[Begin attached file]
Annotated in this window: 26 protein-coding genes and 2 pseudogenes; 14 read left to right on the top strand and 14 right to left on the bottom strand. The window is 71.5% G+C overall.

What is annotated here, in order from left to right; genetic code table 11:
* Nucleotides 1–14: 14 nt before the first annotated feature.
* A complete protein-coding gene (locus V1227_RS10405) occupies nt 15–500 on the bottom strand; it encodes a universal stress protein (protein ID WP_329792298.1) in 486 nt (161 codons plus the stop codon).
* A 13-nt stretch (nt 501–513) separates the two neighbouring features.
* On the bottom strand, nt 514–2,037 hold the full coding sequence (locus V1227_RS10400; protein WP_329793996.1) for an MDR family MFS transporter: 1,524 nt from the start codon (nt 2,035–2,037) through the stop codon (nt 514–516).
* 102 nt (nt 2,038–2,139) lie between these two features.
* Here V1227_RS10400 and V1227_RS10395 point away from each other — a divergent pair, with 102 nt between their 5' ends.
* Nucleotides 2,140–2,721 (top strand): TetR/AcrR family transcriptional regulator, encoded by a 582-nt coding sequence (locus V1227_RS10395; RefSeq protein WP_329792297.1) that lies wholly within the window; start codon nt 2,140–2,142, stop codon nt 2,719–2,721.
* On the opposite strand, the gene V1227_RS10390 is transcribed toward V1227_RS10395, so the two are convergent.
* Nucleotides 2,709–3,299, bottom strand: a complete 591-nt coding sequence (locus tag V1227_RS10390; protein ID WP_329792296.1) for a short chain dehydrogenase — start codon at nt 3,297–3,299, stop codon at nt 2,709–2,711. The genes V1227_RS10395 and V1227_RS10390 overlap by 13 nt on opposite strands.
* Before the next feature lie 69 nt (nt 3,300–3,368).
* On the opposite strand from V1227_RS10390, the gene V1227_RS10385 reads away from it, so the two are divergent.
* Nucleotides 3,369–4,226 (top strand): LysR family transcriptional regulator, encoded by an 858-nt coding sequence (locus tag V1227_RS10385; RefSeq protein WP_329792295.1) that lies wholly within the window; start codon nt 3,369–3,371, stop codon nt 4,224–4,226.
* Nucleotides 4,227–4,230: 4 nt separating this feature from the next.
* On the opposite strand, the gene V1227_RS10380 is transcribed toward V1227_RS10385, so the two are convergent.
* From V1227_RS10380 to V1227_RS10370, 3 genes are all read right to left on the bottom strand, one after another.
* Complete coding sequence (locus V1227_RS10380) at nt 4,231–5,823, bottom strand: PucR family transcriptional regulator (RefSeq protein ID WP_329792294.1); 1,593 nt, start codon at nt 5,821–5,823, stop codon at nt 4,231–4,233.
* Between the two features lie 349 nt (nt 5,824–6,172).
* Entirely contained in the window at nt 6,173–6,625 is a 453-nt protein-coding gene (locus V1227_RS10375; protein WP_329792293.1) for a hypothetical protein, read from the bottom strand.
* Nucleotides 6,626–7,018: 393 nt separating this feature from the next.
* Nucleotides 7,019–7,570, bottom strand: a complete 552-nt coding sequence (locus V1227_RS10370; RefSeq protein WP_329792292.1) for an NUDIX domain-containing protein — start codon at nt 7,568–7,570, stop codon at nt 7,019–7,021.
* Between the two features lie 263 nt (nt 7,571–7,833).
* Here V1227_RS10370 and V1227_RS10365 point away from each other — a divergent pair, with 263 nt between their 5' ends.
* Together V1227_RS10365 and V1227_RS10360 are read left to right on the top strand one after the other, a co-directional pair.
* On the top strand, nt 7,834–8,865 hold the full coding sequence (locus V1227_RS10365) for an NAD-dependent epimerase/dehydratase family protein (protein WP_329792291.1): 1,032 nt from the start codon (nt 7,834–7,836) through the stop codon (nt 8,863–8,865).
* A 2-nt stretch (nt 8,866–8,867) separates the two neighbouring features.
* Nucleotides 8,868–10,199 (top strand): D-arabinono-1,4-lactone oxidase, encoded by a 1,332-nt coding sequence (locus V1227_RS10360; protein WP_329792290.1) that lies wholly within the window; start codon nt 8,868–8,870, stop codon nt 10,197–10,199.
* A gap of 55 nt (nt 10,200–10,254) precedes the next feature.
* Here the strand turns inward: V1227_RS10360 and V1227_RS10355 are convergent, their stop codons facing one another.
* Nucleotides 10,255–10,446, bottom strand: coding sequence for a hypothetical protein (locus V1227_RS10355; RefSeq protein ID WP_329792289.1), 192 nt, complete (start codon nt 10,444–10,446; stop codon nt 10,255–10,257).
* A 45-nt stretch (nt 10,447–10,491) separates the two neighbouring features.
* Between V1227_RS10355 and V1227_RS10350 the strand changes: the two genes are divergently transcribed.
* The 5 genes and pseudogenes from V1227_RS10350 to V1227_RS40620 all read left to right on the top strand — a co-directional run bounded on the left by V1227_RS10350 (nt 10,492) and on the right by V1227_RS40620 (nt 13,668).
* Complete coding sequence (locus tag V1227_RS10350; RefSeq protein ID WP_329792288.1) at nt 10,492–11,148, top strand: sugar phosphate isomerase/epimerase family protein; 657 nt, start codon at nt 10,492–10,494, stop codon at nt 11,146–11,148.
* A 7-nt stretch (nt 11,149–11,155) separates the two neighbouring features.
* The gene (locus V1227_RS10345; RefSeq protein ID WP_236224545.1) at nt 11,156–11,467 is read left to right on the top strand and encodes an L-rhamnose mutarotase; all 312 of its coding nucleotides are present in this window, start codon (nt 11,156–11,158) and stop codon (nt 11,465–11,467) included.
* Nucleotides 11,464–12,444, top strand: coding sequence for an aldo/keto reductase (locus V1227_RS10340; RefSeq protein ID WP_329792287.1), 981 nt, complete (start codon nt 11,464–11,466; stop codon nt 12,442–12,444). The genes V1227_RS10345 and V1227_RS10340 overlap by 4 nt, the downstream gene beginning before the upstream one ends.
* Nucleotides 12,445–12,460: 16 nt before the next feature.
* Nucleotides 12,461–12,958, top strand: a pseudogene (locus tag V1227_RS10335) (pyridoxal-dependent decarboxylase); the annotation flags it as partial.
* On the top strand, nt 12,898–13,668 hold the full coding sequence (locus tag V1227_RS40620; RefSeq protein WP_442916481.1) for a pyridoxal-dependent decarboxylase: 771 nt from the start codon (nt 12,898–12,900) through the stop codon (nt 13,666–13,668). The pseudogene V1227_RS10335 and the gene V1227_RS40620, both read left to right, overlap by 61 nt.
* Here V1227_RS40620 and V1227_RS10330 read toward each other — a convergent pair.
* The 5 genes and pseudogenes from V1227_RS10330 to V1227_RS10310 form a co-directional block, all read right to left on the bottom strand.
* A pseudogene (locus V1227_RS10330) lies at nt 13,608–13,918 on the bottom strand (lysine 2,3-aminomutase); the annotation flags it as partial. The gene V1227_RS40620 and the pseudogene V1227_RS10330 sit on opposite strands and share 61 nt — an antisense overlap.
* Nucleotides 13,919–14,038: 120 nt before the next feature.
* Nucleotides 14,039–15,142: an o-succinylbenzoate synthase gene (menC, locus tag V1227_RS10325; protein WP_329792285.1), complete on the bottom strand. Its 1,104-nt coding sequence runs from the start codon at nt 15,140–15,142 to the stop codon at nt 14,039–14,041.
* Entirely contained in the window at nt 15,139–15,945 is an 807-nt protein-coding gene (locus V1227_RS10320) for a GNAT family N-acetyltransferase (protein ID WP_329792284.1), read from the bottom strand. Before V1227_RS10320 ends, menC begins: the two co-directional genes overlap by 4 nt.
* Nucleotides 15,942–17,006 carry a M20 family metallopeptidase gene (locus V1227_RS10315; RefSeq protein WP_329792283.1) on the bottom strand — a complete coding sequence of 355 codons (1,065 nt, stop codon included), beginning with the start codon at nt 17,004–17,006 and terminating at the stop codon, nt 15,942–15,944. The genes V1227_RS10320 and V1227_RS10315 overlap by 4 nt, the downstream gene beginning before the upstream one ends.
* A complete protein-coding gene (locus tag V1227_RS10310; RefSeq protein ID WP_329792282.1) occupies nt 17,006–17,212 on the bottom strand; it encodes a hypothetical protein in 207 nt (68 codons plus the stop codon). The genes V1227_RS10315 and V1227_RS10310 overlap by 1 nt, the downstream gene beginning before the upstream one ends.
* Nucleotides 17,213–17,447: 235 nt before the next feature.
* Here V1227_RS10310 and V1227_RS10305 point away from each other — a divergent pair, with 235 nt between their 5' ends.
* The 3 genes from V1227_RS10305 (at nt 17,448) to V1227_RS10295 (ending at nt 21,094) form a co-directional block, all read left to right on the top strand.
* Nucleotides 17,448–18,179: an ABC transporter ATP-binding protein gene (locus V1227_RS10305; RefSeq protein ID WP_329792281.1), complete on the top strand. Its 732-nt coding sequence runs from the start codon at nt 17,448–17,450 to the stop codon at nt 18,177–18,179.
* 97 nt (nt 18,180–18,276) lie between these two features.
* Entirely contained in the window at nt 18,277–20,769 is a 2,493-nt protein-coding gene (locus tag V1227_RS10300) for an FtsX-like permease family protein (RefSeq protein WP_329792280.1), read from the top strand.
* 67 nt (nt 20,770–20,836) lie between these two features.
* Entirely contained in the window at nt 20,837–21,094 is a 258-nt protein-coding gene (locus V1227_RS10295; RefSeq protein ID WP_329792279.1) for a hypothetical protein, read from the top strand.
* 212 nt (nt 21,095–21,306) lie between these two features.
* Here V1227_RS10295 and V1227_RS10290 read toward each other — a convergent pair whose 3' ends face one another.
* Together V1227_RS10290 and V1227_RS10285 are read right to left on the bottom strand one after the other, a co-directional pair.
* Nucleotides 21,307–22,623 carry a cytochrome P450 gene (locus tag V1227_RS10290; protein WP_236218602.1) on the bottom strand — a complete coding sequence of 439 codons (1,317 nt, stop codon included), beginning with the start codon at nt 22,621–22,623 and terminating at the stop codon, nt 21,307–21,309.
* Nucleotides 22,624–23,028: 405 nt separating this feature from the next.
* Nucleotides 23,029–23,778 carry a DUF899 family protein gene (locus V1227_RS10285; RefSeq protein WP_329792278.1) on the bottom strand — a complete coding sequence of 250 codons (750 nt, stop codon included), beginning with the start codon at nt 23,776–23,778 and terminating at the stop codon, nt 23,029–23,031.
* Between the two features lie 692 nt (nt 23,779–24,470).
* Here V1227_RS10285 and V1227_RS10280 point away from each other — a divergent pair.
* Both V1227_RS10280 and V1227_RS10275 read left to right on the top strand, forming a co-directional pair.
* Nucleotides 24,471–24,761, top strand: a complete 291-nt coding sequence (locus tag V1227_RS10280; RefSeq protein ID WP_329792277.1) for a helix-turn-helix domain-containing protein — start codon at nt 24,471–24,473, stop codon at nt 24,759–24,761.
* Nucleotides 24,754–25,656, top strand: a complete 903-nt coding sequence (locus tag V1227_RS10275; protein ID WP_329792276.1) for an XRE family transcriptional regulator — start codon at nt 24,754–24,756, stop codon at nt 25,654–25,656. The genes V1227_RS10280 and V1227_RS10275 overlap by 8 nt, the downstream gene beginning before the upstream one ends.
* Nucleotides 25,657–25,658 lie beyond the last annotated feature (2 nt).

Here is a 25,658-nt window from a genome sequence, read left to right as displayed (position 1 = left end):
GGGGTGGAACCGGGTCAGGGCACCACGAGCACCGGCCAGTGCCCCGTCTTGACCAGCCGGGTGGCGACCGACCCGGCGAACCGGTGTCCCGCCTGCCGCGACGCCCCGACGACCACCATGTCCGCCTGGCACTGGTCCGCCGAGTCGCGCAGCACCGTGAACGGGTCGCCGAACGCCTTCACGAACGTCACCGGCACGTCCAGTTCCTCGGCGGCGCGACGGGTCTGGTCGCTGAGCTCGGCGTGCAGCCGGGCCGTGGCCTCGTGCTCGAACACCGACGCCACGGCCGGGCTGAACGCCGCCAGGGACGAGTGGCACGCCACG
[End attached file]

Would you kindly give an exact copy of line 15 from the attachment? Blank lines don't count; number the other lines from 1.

* Nucleotides 4,227–4,230: 4 nt separating this feature from the next.